I think this is really great in terms of making an incredibly valuable data accessible to researchers. But I question to what degree this is really "data philanthropy" or R&D/public relations on the cheap. If you read the fine print [https://www.slideshare.net/secret/BnLdjFKQO5mFFZ]applicants will be required to sign intellectual property agreements and cannot combine LinkedIn data with data from other sources, nor publish their findings without permission from LinkedIn. All this for the princely sum of $25,000. LinkedIn is in the information business and while they should be applauded for this kind of innovative effort, we should also recognize that they are more "old school" than meets the eye when it comes to legally protecting their core assets.

Lucy Bernholz said...


Wonderful! This is one of the key questions for us all going forward - what is data philanthropy? What rights, liabilities, and ethical considerations about the data need to be developed and put in place? In the arc of this emergent practice - we're at the beginning. There are lots of different practices out there, but no "bests," no "standards," no clear set expectations. These must be developed. They will be developed by experimentation and backlash, experimentation and success - and, I intend, through deliberate attention from communities of scholars, practitioners, donors (including corporations), NGOs, and policy makers such as we've been convening at the Digital Civil Society Lab.

You can hardly decry the use of data in this way as "mere" PR/Corporate Marketing and then turn around and deem what other corporations do with their "philanthropy" any less interested in similar goals...

Thanks for your comments -


Bradford Smith said...

Ok Lucy, lets overlook the PR/Marketing aspect of this since all corporate giving has this element to it. LinkedIn gets non-exclusive rights to all the entries, advises that it may independently engage in similar research to that contained in the proposals and says you cannot publish the results of your research without LinkedIn's permission. I realize that many of these clauses have been developed by attorneys that are trying to protected what was once an adorable startup but has now become a corporation with all the risks and liabilities that entails. And while I applaud the intent of the effort, the mention of Creative Commons (yes it's in there!)and their desire to solve global problems, it still is possible to see this as a kind of R&D on the cheap. It is also something of a commentary on the disruptive world in which we live. This contest may give LinkedIn an insight or idea for a future product/service at a fraction of the cost of what they would have to pay Accenture!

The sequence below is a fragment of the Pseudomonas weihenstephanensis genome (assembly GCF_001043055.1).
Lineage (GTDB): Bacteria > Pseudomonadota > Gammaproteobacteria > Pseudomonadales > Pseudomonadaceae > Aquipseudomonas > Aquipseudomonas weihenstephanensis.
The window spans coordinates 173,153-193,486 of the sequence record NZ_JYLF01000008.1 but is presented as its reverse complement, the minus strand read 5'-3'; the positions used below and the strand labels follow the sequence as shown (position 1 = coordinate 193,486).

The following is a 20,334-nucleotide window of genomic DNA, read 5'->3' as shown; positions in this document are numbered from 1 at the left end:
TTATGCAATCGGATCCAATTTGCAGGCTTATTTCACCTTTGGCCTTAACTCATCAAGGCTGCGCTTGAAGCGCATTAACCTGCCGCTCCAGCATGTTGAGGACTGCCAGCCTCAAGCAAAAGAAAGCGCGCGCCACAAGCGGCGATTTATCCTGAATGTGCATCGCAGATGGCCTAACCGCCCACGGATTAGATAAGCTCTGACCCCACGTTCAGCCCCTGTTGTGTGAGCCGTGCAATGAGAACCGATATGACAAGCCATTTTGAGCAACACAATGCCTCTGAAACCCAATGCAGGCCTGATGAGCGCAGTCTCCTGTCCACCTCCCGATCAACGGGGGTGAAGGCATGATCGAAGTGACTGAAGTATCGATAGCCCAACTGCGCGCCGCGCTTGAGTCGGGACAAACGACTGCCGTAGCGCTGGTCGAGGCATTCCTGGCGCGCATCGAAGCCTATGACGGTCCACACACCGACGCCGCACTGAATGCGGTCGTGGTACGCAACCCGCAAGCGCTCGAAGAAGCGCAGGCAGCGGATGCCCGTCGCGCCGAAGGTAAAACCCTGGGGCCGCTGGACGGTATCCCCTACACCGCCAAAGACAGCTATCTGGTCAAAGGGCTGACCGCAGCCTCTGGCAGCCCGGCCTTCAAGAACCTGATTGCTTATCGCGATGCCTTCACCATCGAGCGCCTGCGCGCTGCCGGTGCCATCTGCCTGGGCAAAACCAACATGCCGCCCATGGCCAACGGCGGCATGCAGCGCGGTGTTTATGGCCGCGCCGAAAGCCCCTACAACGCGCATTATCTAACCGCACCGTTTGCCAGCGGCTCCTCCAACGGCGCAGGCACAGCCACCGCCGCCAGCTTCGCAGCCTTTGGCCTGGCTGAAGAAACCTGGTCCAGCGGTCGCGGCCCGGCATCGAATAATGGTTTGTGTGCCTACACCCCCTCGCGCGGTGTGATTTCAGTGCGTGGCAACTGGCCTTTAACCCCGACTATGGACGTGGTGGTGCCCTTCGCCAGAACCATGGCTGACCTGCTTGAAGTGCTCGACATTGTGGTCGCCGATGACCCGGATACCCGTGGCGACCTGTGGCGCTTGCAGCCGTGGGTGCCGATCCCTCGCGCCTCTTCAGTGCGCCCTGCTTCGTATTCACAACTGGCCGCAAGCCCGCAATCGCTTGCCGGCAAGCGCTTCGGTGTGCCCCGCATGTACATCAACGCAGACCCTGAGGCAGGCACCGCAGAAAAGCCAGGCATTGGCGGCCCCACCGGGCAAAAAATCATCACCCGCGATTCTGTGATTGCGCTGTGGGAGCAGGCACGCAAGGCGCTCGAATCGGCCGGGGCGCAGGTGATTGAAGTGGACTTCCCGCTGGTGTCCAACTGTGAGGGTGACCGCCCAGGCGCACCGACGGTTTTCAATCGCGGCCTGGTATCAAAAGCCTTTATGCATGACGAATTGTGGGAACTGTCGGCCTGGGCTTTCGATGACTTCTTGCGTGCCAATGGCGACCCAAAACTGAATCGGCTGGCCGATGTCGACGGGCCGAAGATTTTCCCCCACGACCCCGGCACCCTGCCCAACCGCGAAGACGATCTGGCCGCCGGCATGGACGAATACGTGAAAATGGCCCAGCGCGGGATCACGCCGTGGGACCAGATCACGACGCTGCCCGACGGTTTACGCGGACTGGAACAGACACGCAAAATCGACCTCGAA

Lucy Bernholz said...

Brad - again, you're right. And everything you say about risk, IP, ownership, future research - also applies to ALMOST all innovation challenges (many run by foundations - see this in today's #NPQ https://nonprofitquarterly.org/philanthropy/24995-who-takes-the-risk-in-gates-grand-challenge-philanthropy.html)

It's up to us - working with corporations - to figure out how to make these actions more "public benefit" - figuring out how to use digital data collected by corporations for public benefit - requires collective attention to the issues you raise.

ALSO - and I'd argue as important - it requires attention to the issues of Consent from those who's data LinkedIn has aggregated (namely yours and mine). Since most of don't read the Terms of Service we only implicitly know that we've agreed to let these companies own and do with our information whatever they please - up to and including "giving it away" or "using it for cheap R & D and PR" or anything else. These ethical issues - and the practice of giving data away - need to be attended to. We're working on it at DCS Lab at Stanford and welcome the debate.

Thanks (as always)